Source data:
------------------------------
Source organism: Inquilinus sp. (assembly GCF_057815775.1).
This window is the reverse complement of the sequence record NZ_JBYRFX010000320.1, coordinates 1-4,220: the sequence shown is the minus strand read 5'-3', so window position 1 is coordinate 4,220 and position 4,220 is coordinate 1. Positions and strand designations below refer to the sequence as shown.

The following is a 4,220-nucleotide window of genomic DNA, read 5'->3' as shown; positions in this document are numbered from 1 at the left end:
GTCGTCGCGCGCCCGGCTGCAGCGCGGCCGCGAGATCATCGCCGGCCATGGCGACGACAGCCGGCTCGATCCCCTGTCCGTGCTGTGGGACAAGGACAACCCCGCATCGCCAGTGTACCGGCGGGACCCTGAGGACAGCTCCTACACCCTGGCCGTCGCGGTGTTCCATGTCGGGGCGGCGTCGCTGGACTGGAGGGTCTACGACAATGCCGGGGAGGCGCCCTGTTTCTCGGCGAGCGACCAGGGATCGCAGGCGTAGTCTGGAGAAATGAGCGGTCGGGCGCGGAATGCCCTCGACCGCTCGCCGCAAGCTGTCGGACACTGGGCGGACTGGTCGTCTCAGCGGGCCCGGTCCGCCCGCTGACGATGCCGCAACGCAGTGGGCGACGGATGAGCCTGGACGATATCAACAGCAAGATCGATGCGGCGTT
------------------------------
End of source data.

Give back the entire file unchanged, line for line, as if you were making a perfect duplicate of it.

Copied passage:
Source organism: Inquilinus sp. (assembly GCF_057815775.1).
This window is the reverse complement of the sequence record NZ_JBYRFX010000320.1, coordinates 1-4,220: the sequence shown is the minus strand read 5'-3', so window position 1 is coordinate 4,220 and position 4,220 is coordinate 1. Positions and strand designations below refer to the sequence as shown.

The following is a 4,220-nucleotide window of genomic DNA, read 5'->3' as shown; positions in this document are numbered from 1 at the left end:
GTCGTCGCGCGCCCGGCTGCAGCGCGGCCGCGAGATCATCGCCGGCCATGGCGACGACAGCCGGCTCGATCCCCTGTCCGTGCTGTGGGACAAGGACAACCCCGCATCGCCAGTGTACCGGCGGGACCCTGAGGACAGCTCCTACACCCTGGCCGTCGCGGTGTTCCATGTCGGGGCGGCGTCGCTGGACTGGAGGGTCTACGACAATGCCGGGGAGGCGCCCTGTTTCTCGGCGAGCGACCAGGGATCGCAGGCGTAGTCTGGAGAAATGAGCGGTCGGGCGCGGAATGCCCTCGACCGCTCGCCGCAAGCTGTCGGACACTGGGCGGACTGGTCGTCTCAGCGGGCCCGGTCCGCCCGCTGACGATGCCGCAACGCAGTGGGCGACGGATGAGCCTGGACGATATCAACAGCAAGATCGATGCGGCGTT